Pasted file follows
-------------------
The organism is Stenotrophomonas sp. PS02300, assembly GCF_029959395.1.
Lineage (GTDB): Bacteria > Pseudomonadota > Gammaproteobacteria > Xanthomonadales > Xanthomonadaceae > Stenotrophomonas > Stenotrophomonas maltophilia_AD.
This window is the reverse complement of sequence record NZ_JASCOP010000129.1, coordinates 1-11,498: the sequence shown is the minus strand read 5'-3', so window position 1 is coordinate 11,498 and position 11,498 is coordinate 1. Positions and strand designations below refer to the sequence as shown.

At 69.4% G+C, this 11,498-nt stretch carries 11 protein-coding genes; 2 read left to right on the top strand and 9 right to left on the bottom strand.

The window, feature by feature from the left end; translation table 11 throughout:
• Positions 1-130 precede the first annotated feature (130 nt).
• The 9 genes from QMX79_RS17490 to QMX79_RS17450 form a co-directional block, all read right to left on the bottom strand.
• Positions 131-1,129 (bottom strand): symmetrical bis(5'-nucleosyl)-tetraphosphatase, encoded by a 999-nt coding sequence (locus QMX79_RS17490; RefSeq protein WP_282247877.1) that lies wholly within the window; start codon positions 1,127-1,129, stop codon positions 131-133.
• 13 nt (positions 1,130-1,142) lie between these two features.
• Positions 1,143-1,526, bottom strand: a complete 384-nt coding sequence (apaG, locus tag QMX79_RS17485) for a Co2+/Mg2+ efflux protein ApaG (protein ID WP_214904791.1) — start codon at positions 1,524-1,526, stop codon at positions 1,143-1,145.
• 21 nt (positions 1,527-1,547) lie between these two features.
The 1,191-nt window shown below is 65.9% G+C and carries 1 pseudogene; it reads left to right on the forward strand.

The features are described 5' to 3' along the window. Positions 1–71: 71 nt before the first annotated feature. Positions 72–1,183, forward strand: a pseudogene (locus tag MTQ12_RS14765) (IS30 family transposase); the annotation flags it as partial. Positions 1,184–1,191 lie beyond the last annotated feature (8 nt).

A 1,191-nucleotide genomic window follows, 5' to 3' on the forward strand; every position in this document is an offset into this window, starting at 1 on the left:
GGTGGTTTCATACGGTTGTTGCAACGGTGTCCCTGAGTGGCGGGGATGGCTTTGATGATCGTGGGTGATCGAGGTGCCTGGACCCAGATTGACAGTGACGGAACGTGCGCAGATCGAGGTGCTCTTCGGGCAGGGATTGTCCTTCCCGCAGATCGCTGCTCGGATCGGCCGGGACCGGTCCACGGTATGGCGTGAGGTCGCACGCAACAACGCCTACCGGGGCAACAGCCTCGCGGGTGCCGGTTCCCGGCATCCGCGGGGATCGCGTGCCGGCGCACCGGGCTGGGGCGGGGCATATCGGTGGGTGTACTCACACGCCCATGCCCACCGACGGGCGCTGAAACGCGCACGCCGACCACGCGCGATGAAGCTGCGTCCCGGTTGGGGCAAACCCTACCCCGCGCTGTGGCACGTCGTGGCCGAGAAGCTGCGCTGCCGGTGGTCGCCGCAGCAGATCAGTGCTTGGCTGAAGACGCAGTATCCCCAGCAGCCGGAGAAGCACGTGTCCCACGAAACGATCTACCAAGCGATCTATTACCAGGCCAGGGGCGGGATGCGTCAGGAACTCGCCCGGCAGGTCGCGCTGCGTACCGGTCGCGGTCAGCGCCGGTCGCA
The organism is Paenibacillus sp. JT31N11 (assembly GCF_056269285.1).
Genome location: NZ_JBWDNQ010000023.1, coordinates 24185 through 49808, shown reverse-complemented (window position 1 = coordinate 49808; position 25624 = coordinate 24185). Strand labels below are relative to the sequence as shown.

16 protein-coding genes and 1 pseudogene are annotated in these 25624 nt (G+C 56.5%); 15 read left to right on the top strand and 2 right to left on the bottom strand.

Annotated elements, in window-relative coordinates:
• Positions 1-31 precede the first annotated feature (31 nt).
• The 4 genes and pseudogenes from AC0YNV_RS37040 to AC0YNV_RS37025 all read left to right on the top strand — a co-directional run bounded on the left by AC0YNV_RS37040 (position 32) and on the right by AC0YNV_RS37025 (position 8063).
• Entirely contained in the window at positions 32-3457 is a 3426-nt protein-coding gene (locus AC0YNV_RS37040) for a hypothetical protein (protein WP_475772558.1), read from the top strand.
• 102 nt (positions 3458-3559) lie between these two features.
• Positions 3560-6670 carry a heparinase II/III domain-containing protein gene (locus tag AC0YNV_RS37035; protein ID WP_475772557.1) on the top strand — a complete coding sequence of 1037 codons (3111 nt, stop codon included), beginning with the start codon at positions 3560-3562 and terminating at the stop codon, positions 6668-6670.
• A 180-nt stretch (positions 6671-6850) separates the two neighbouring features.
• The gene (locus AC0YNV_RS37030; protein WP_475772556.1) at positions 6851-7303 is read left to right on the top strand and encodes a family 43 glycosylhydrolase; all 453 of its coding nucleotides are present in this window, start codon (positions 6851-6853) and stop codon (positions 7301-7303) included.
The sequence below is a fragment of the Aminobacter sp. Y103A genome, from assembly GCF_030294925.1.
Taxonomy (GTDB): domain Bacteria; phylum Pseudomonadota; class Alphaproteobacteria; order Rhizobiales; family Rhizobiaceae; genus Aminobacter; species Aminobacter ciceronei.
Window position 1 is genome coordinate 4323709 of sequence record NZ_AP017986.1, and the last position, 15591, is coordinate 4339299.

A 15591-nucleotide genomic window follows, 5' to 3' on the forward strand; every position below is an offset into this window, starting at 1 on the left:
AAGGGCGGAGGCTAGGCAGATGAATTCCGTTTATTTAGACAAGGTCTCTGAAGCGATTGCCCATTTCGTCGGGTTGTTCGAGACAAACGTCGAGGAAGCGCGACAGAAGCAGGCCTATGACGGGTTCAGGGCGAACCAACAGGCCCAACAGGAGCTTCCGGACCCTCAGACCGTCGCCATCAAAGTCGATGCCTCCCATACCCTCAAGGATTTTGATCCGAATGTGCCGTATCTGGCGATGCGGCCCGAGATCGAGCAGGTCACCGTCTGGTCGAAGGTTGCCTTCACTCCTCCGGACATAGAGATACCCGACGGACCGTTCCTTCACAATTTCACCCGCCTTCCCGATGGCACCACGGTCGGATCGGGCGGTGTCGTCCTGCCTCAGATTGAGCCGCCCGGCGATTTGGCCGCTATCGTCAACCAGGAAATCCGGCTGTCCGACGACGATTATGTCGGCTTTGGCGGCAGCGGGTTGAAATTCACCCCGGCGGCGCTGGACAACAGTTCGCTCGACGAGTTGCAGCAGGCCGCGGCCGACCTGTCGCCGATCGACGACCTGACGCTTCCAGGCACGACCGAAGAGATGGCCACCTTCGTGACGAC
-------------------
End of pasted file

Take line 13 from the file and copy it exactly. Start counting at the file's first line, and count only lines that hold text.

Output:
The features are described 5' to 3' along the window. Positions 1–71: 71 nt before the first annotated feature. Positions 72–1,183, forward strand: a pseudogene (locus tag MTQ12_RS14765) (IS30 family transposase); the annotation flags it as partial. Positions 1,184–1,191 lie beyond the last annotated feature (8 nt).